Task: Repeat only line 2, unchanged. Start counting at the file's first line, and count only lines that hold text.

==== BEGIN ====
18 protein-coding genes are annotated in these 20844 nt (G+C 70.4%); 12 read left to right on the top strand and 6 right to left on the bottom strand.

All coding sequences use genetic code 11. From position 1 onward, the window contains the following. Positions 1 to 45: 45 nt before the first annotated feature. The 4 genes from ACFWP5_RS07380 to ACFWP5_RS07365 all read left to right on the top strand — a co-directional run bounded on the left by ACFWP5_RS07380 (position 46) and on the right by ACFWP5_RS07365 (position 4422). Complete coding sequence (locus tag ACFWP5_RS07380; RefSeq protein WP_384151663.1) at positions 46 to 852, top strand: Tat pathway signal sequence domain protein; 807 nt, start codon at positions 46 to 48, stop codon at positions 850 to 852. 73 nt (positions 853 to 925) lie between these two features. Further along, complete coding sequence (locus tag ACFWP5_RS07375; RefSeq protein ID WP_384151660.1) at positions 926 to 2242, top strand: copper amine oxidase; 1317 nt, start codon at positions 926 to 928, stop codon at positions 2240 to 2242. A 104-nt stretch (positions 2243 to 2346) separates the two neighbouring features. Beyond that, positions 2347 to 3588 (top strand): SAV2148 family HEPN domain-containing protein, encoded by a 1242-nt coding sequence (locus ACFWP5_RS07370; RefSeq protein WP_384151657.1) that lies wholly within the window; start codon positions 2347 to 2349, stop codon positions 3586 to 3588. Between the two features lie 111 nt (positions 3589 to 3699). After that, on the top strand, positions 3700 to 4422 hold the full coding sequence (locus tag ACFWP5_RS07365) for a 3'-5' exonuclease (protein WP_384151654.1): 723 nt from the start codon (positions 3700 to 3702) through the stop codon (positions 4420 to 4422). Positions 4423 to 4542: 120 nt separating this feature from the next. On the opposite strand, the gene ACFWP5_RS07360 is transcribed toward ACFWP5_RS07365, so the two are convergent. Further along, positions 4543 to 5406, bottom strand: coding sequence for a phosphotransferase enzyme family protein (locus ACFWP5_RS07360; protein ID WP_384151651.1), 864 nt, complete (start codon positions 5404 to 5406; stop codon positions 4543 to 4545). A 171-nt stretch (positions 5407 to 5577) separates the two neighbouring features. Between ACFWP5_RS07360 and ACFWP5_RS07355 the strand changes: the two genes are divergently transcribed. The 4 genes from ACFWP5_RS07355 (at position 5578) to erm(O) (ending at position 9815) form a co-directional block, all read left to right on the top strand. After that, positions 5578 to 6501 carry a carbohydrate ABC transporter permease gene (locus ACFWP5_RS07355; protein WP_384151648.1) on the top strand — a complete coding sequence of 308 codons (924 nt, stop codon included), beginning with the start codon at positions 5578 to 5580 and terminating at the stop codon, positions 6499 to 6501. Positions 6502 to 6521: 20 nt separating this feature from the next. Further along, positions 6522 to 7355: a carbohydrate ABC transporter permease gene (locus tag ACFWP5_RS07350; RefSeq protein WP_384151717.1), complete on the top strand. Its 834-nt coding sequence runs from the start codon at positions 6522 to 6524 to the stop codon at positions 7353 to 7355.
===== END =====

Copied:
All coding sequences use genetic code 11. From position 1 onward, the window contains the following. Positions 1 to 45: 45 nt before the first annotated feature. The 4 genes from ACFWP5_RS07380 to ACFWP5_RS07365 all read left to right on the top strand — a co-directional run bounded on the left by ACFWP5_RS07380 (position 46) and on the right by ACFWP5_RS07365 (position 4422). Complete coding sequence (locus tag ACFWP5_RS07380; RefSeq protein WP_384151663.1) at positions 46 to 852, top strand: Tat pathway signal sequence domain protein; 807 nt, start codon at positions 46 to 48, stop codon at positions 850 to 852. 73 nt (positions 853 to 925) lie between these two features. Further along, complete coding sequence (locus tag ACFWP5_RS07375; RefSeq protein ID WP_384151660.1) at positions 926 to 2242, top strand: copper amine oxidase; 1317 nt, start codon at positions 926 to 928, stop codon at positions 2240 to 2242. A 104-nt stretch (positions 2243 to 2346) separates the two neighbouring features. Beyond that, positions 2347 to 3588 (top strand): SAV2148 family HEPN domain-containing protein, encoded by a 1242-nt coding sequence (locus ACFWP5_RS07370; RefSeq protein WP_384151657.1) that lies wholly within the window; start codon positions 2347 to 2349, stop codon positions 3586 to 3588. Between the two features lie 111 nt (positions 3589 to 3699). After that, on the top strand, positions 3700 to 4422 hold the full coding sequence (locus tag ACFWP5_RS07365) for a 3'-5' exonuclease (protein WP_384151654.1): 723 nt from the start codon (positions 3700 to 3702) through the stop codon (positions 4420 to 4422). Positions 4423 to 4542: 120 nt separating this feature from the next. On the opposite strand, the gene ACFWP5_RS07360 is transcribed toward ACFWP5_RS07365, so the two are convergent. Further along, positions 4543 to 5406, bottom strand: coding sequence for a phosphotransferase enzyme family protein (locus ACFWP5_RS07360; protein ID WP_384151651.1), 864 nt, complete (start codon positions 5404 to 5406; stop codon positions 4543 to 4545). A 171-nt stretch (positions 5407 to 5577) separates the two neighbouring features. Between ACFWP5_RS07360 and ACFWP5_RS07355 the strand changes: the two genes are divergently transcribed. The 4 genes from ACFWP5_RS07355 (at position 5578) to erm(O) (ending at position 9815) form a co-directional block, all read left to right on the top strand. After that, positions 5578 to 6501 carry a carbohydrate ABC transporter permease gene (locus ACFWP5_RS07355; protein WP_384151648.1) on the top strand — a complete coding sequence of 308 codons (924 nt, stop codon included), beginning with the start codon at positions 5578 to 5580 and terminating at the stop codon, positions 6499 to 6501. Positions 6502 to 6521: 20 nt separating this feature from the next. Further along, positions 6522 to 7355: a carbohydrate ABC transporter permease gene (locus tag ACFWP5_RS07350; RefSeq protein WP_384151717.1), complete on the top strand. Its 834-nt coding sequence runs from the start codon at positions 6522 to 6524 to the stop codon at positions 7353 to 7355.